Gregory Wolniak’s new book, How College Affects Students, synthesizes the finding of more than 1,800 research studies to offer insight on how the undergraduate experience affects students. The book looks at students’ cognitive and moral development, attitudes and values, psychosocial change, educational attainment, and economic, career, and quality of life outcomes after college, in relationship to a wide array of college student experiences and institutional environments. Diversity-related topics emerged as one of the most heavily researched areas in higher education, with a wide variety of positive effects on students learning and development during college. Wolniak, a clinical associate professor of higher education, spoke with us about diversity on the American campus.
How do you define a diverse campus?
There’s no singular definition of diversity or what it means to have a diverse college campus. Definitions presented in the literature vary based on the questions that are asked and the issues being examined. In general, discussions of diversity tend to encompass one of four frames of reference.
Diversity is often characterized (and measured) in terms of the proportional representation of categorical distinctions within groups on campus. In terms demographic groups, for example, this could take the form of the number or percentage of African Americans, Latino/a, or White students. In terms of socioeconomic categories, this could measure the number or percentage of first-generation and Pell eligible students. This characterization is commonly referred to as structural diversity and may also include measures of diversity among faculty within a given institution. One application of the concept of structural diversity is to have a campus that reflects the same diversity as the surrounding community or larger society.
The concept of diversity can also be used to frame students’ interactions with individuals who differ from themselves along dimensions of race, ethnicity, sexual orientation, religion, or social identity. This lens foregrounds interactional diversity, or so-called experiences with diversity, and allows scholars to examine students’ exposure to and engagement with diversity in curricular, co-curricular, and social contexts.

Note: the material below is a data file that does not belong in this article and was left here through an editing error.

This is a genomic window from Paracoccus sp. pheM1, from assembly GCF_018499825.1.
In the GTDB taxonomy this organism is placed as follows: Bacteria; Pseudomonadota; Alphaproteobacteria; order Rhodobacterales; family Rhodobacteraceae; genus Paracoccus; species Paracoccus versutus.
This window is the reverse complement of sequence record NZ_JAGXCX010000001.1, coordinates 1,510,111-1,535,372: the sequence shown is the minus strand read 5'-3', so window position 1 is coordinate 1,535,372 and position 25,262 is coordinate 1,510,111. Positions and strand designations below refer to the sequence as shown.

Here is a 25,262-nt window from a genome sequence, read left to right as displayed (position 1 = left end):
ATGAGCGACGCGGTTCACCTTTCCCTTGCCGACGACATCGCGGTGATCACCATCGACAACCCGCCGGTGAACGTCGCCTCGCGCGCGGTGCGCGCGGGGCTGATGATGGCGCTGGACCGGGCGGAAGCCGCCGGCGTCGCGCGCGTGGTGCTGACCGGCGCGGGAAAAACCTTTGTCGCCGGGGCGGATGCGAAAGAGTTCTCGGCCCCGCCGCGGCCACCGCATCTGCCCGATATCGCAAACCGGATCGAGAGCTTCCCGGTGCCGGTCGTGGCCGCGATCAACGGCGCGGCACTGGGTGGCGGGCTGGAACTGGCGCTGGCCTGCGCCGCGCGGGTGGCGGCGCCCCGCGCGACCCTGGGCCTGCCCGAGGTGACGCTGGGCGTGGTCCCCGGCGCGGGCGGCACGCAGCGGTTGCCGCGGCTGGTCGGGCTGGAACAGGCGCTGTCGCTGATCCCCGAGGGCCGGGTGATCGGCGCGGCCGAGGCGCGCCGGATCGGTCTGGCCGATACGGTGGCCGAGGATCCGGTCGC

Another way we see diversity is through the eyes of researchers who focus on curricular representation and culturally responsive instruction. These discussions are concerned with the inclusion of historically marginalized perspectives across the curriculum, as well as with instructional approaches that elicit and build on the knowledge and experiences of nondominant communities.
Finally, we have come to see diversity as framed by research on higher education with respect paid to students’ attitudes and beliefs. Many studies have set out to define and measure dimensions of campus climate for diversity, such as the extent to which an institutional environment is perceived as supportive of minority interests and organizations, as well as efforts to assess students’ perceptions of tolerance, discrimination, and inequality on campus.
What does an ideal campus look like?
It depends. Different colleges and universities have different purposes, varied missions, and serve a variety of groups — students, the surrounding community, and the broader society. What may be ideal in one context may not translate to another context. In other words, there is no “one-size-fits-all” description of what an ideal campus looks like, or should look like.
Having said that, if we can agree that one purpose all institutions share (or should share) is to support and cultivate learning and development among students, then we can let the research show us what an ideal campus might look like, based on empirically demonstrated relationships between campus diversity and student learning.
What can universities and colleges do to foster diversity?
This is the ultimate question. We know that rich structural diversity alone does not stimulate personal growth. Beyond notions of structural diversity on campus, institutions should commit to helping students learn how to approach their peers in ways that open up constructive exchanges in and out of the classroom, and by supporting faculty in acquiring the skills needed successfully facilitate such exchanges.
Since diversity experiences in the first year of college are predictive of later experiences and tell us how important thoughtfully designed diversity opportunities for students can be. We also know that expanded curricular diversity can have many positive effects. Institutions should ensure that students in all programs of study are encouraged and required to take courses on diverse cultures and perspectives. Students also derive value from having a diverse instructional faculty that includes women and underrepresented minority group. Taking workshops on social or cultural issues and engaging with faculty through research and teaching are also very important.
Again, what is arguably more important than the numeric representation of students of color on campus is how institutions structure and support meaningful engagement across social and racial distinctions, for all students. Research shows that perceptions of a hostile campus climate lead to lower levels of cognitive development, well-being, college satisfaction, as well as retention and graduation. While structural diversity is integral to achieving the promise of diversity, institutional leaders must cultivate and maintain a campus climate aligned with these priorities. An institution’s emphasis on and commitment to interactional diversity is one manifestation of—or one step towards—a supportive campus environment, for students of different racial and ethnic identities.